Optimal neuroprotection by erythropoietin requires elevated expression of its receptor in neurons
Published: 03-02-2009 In Publication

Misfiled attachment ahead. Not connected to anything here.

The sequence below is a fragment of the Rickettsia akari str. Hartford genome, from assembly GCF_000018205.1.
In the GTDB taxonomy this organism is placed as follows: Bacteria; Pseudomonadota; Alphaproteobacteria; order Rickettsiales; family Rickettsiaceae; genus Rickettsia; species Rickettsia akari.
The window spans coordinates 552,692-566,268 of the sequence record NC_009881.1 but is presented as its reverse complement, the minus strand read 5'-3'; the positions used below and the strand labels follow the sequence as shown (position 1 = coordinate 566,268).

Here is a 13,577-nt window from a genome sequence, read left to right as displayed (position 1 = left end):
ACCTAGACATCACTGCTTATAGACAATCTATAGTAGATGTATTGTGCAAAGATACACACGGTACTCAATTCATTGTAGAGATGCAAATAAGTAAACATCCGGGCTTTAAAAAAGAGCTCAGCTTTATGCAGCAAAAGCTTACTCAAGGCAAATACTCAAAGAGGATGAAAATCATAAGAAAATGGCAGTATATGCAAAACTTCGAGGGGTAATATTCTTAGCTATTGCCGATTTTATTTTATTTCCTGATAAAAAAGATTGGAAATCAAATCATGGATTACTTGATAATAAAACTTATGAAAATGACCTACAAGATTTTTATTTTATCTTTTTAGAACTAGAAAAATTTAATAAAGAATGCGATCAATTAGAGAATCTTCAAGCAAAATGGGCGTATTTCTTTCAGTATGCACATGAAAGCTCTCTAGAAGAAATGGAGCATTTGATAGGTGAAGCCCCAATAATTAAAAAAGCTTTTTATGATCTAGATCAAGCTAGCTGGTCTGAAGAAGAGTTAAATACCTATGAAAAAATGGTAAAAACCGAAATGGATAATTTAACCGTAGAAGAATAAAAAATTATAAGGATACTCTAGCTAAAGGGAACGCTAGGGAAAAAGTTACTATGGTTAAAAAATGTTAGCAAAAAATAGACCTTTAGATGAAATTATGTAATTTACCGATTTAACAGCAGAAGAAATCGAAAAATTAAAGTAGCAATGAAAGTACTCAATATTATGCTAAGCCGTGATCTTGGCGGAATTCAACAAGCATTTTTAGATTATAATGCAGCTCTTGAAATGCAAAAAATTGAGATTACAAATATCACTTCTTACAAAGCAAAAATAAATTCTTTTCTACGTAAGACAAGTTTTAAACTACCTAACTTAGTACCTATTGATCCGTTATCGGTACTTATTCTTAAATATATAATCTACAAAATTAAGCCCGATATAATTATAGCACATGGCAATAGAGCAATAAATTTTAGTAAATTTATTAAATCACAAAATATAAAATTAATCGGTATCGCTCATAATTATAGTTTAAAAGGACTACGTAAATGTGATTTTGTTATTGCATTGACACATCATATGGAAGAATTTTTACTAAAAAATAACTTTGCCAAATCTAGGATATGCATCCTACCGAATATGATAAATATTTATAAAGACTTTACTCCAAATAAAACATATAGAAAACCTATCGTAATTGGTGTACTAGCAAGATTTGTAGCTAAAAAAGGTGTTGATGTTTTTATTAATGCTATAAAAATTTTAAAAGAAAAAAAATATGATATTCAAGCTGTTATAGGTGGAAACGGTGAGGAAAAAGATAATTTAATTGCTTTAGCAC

Erythropoietin receptor (EpoR) binding mediates neuroprotection by endogenous Epo or by exogenous recombinant human (rh)Epo. The level of EpoR gene expression may determine tissue responsiveness to Epo. Thus, harnessing the neuroprotective power of Epo requires an understanding of the Epo–EpoR system and its regulation. We tested the hypothesis that neuronal expression of EpoR is required to achieve optimal neuroprotection by Epo. The ventral limbic region (VLR) in the rat brain was used because we determined that its neurons express minimal EpoR under basal conditions, and they are highly sensitive to excitotoxic damage, such as occurs with pilocarpine-induced status epilepticus (Pilo-SE). We report that (i) EpoR expression is significantly elevated in nearly all VLR neurons when rats are subjected to 3 moderate hypoxic exposures, with each separated by a 4-day interval; (ii) synergistic induction of EpoR expression is achieved in the dorsal hippocampus and neocortex by the combination of hypoxia and exposure to an enriched environment, with minimal increased expression by either treatment alone; and (iii) rhEpo administered after Pilo-SE cannot rescue neurons in the VLR, unless neuronal induction of EpoR is elicited by hypoxia before Pilo-SE. This study thus demonstrates using environmental manipulations in normal rodents, the strict requirement for induction of EpoR expression in brain neurons to achieve optimal neuroprotection. Our results indicate that regulation of EpoR gene expression may facilitate the neuroprotective potential of rhEpo.